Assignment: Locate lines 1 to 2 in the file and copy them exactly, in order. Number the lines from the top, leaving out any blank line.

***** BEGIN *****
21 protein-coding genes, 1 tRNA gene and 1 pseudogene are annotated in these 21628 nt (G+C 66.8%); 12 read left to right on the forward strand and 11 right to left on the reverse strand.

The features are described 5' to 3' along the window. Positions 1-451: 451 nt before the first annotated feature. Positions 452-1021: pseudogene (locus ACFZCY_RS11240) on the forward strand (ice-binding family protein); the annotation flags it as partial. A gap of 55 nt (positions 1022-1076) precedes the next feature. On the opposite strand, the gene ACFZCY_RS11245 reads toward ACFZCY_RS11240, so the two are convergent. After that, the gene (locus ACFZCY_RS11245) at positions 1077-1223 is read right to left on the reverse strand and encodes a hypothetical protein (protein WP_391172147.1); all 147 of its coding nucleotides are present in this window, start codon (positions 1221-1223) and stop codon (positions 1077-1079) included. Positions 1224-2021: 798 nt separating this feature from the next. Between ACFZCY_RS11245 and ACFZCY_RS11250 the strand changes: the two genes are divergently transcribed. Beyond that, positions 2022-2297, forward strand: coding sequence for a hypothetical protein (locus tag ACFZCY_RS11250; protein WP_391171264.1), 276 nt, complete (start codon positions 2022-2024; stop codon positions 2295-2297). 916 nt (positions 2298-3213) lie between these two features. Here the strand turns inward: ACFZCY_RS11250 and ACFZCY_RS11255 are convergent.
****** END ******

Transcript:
21 protein-coding genes, 1 tRNA gene and 1 pseudogene are annotated in these 21628 nt (G+C 66.8%); 12 read left to right on the forward strand and 11 right to left on the reverse strand.

The features are described 5' to 3' along the window. Positions 1-451: 451 nt before the first annotated feature. Positions 452-1021: pseudogene (locus ACFZCY_RS11240) on the forward strand (ice-binding family protein); the annotation flags it as partial. A gap of 55 nt (positions 1022-1076) precedes the next feature. On the opposite strand, the gene ACFZCY_RS11245 reads toward ACFZCY_RS11240, so the two are convergent. After that, the gene (locus ACFZCY_RS11245) at positions 1077-1223 is read right to left on the reverse strand and encodes a hypothetical protein (protein WP_391172147.1); all 147 of its coding nucleotides are present in this window, start codon (positions 1221-1223) and stop codon (positions 1077-1079) included. Positions 1224-2021: 798 nt separating this feature from the next. Between ACFZCY_RS11245 and ACFZCY_RS11250 the strand changes: the two genes are divergently transcribed. Beyond that, positions 2022-2297, forward strand: coding sequence for a hypothetical protein (locus tag ACFZCY_RS11250; protein WP_391171264.1), 276 nt, complete (start codon positions 2022-2024; stop codon positions 2295-2297). 916 nt (positions 2298-3213) lie between these two features. Here the strand turns inward: ACFZCY_RS11250 and ACFZCY_RS11255 are convergent.